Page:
tlhausmann's picture

Great responses to your post from cc, willduke, Jim, jhack, and karaikudy.

When I see the phrase "Review Services" it means some services are candidates for elimination. Is it appropriate for my department to be providing that service? Do more effective processes exist?

As for the subsequent question "Improve Ease of Use". This item portends you're thinking of a software system. I may be wrong but my experience suggests most ease of use issues are addressed through training and process modifications. Entrenched systems merit process reviews.

In both cases, personal visits by me with the affected departments/divisions help me determine whether the unmet expectations are reasonable. Having recently overhauled administrative systems for two different operations in the past four years I can say that most unmet expectations and ease of use matters are addressed through end-user training.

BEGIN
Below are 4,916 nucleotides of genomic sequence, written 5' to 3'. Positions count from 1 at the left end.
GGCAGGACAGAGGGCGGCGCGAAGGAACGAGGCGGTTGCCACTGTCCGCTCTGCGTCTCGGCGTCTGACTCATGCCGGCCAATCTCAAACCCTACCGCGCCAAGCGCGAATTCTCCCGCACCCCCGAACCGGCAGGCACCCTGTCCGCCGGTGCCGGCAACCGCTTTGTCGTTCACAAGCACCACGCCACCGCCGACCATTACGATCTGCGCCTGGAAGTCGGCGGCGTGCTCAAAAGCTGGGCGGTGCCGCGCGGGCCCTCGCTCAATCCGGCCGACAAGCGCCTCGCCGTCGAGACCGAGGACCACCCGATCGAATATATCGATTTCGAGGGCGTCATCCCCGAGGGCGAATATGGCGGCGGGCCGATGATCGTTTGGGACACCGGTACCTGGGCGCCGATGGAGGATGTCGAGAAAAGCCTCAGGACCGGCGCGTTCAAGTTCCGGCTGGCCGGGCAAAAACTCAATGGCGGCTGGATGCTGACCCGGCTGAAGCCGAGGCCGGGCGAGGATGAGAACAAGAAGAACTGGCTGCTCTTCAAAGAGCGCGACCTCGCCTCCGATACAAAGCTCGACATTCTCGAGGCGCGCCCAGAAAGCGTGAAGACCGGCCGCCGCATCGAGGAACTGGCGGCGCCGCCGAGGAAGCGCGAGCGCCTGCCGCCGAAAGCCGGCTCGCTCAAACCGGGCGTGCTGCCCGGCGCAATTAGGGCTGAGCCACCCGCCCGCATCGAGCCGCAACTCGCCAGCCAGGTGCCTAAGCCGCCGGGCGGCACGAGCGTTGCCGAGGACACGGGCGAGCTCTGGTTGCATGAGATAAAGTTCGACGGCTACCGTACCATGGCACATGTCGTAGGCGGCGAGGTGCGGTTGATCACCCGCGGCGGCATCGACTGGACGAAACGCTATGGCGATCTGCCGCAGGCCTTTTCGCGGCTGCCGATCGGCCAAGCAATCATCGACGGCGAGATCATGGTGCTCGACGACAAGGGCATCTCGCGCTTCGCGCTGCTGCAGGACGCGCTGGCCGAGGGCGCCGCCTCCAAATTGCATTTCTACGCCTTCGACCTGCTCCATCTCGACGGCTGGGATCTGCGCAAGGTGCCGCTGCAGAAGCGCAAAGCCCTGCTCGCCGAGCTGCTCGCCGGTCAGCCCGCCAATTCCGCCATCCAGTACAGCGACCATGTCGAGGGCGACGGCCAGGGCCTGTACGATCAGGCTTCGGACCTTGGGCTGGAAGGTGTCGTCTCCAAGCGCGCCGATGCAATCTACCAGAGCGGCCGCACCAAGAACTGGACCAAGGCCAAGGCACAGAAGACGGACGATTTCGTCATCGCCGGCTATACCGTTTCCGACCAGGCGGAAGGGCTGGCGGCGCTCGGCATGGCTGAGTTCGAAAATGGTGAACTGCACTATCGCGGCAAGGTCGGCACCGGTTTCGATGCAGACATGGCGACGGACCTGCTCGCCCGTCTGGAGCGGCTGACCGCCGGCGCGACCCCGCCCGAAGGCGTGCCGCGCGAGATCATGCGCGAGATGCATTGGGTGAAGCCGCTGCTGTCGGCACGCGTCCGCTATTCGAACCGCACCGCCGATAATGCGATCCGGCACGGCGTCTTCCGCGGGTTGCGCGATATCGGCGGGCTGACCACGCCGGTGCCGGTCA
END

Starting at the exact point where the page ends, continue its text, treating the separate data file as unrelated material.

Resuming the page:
Can you tell I work in IT?

wendii's picture

Again thank you all for your help. I really appreciate it, and version two is looking a lot better!

To answer some specific things...

[b]CCleavland[/b]

Perception is one of our contractual measures. We ask our customer once a month what they think of our service. However, we ask HR who are in charge of the contract and not the hiring managers who are using the service!